Reading Clubs for Children and Young Adults is an event supported by a variety of different civil and non-governmental organizations including Association of Writers for Children and Young Adults, Network of Book Promotion Groups, HAMI Association, Children Cultural Development Center, some international partners including UNISEF, public institutes such as municipalities, city councils, village councils, Iranian House of Books, and governmental bodies such as Ministry of Culture, Center for the Intellectual Development of Children and Young Adults, Ministry of Education, etc.
Stages of Running Reading Clubs for Children and Young-Adults
1. Formation of executive committees in cities and provinces
2. Running workshops for local facilitators
3. Formation of clubs and registering them
4. Members buying books with 50% discount
5. Exchanging and reading books by the members
6. Discussing books
7. Selecting the best books by the members
8. Writing a letter to favorite authors
9. Making a short video on the subject of books
10. Doing creative group works
11. Documenting the activities of club
12. Assessment and evaluation of club profiles at local level
13. Running celebrations for clubs at local level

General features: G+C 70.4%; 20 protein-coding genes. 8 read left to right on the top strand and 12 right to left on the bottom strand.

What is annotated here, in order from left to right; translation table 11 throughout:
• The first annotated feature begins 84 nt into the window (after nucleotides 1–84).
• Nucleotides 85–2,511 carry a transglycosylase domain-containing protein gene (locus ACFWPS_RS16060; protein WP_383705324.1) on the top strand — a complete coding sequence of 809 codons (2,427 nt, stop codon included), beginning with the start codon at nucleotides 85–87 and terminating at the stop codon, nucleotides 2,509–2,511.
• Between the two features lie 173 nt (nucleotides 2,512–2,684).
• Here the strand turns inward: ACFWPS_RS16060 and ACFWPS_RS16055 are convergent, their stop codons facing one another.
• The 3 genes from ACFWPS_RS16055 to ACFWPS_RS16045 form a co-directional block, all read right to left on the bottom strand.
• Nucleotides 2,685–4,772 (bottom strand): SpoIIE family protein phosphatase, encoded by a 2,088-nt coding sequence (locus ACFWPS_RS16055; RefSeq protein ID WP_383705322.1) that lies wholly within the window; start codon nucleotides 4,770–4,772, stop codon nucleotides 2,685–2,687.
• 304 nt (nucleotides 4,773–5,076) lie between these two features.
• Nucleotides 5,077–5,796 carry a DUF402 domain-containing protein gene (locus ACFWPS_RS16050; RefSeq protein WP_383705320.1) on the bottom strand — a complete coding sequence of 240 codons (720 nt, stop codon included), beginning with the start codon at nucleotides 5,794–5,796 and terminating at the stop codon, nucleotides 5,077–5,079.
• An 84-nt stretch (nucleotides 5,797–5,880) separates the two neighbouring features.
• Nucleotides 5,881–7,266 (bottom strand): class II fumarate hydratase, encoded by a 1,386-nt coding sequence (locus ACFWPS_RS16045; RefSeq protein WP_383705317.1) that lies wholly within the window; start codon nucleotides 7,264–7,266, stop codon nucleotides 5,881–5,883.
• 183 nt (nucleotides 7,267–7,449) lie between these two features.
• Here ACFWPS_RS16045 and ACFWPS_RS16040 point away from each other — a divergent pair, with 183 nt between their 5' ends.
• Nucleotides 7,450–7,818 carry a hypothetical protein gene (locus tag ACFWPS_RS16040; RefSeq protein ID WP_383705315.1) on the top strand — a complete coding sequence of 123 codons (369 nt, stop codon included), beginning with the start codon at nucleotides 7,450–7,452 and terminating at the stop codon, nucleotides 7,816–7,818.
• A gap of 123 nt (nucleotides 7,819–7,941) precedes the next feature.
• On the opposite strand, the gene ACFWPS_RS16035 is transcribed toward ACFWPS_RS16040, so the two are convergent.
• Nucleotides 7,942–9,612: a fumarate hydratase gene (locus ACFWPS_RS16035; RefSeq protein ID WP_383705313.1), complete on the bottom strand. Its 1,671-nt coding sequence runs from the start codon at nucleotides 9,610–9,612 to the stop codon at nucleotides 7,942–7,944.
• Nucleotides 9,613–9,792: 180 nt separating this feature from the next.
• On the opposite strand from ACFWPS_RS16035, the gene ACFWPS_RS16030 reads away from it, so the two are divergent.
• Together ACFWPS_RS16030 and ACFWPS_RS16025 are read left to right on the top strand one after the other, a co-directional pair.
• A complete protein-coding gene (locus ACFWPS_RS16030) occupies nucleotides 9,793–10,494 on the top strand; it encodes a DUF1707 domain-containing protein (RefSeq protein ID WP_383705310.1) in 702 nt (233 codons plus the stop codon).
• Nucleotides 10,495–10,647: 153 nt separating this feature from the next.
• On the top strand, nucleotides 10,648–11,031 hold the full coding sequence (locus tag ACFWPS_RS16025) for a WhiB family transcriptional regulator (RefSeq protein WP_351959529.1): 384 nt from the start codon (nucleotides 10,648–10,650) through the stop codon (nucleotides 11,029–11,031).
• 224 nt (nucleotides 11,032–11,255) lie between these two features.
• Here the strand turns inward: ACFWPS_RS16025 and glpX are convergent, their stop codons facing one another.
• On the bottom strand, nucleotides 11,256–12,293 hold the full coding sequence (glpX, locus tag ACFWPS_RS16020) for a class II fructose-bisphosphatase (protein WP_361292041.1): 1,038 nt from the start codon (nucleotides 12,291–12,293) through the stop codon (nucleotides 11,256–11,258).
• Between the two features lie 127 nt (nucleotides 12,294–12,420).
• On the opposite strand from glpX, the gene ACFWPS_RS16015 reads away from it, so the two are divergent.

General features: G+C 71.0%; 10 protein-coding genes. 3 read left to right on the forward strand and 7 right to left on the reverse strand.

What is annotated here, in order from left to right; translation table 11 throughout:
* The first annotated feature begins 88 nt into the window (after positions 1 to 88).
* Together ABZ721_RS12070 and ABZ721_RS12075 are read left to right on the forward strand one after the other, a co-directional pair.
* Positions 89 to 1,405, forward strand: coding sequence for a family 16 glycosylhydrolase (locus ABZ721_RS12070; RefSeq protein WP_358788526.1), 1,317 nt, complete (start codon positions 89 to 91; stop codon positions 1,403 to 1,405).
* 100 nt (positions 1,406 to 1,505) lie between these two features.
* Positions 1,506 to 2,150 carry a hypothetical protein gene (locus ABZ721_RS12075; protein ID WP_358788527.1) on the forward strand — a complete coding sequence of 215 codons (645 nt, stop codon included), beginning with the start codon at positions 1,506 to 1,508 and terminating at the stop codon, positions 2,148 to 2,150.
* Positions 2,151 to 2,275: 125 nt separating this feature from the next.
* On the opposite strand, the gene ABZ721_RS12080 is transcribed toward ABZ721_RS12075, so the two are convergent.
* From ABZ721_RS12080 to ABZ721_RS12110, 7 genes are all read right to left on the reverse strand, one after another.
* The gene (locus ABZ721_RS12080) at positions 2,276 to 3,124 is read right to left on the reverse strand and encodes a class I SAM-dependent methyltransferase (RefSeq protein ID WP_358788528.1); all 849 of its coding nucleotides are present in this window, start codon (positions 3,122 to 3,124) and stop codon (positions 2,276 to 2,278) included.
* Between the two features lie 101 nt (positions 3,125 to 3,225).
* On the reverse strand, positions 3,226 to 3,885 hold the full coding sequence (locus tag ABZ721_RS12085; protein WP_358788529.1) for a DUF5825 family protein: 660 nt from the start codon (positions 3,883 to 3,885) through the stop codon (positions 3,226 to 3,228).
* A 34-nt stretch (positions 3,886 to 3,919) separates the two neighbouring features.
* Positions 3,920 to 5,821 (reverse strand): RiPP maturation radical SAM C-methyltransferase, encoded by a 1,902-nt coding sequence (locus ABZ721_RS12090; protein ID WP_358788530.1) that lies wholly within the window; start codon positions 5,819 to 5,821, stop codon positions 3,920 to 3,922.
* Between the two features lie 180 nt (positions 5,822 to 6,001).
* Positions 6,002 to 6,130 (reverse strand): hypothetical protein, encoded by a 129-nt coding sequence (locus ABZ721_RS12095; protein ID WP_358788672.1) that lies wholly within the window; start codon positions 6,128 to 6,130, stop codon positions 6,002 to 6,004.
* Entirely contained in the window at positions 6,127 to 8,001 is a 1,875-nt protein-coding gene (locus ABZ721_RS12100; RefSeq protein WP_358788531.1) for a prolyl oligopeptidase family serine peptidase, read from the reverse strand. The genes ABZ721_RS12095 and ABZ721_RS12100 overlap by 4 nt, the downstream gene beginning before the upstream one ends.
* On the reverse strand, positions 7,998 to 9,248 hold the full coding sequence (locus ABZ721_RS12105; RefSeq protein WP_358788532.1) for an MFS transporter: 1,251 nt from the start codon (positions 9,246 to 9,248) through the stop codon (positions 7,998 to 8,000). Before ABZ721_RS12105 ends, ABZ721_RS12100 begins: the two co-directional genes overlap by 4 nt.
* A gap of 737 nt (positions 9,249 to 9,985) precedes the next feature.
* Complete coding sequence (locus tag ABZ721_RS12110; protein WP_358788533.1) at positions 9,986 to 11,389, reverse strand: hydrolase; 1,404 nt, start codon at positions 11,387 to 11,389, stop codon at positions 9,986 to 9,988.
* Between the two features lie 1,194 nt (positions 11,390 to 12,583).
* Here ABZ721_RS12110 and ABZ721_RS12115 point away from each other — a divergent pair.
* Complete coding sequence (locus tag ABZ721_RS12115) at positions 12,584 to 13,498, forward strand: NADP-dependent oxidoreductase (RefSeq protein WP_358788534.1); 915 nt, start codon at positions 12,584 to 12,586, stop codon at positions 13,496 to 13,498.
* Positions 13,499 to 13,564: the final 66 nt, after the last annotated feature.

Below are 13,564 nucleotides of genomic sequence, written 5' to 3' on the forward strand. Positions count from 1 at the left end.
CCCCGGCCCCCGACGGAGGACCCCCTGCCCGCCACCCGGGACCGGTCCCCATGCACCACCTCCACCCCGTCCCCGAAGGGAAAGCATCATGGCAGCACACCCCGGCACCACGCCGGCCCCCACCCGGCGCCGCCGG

14. Submitting the profile of the city and successful clubs to the national secretariat
15. Final evaluation
16. Celebration of reading clubs and nomination of most successful clubs, short films, letter to authors, and appreciation of the best authors, translators and illustrators as voted by club members
There are certain characteristics that has made the reading clubs attractive to children and young adults:
1. It has a simple and familiar structure;
2. It provides collective and participatory activities for children.
3. It has a minimal and flexible structure, inviting the members to run their own creative plans.
4. It provides new spaces for collective and active reading.
5. It enables children to read deeply and actively to talk and argue on their special reading of the text.
6. Its simple and familiar structure can be reproduced in a variety of social settings.
7. It provides great potentials for networking and linking reading promotion activists and the transfer of experiences.
8. It demands for a variety of different organizations participation.
9. It can be used as a platform for thinking about, discussing, and providing solutions to certain broader social problems.
10. Cities and villages are voluntary in their participation and they need to provide some conditions for joining the cup.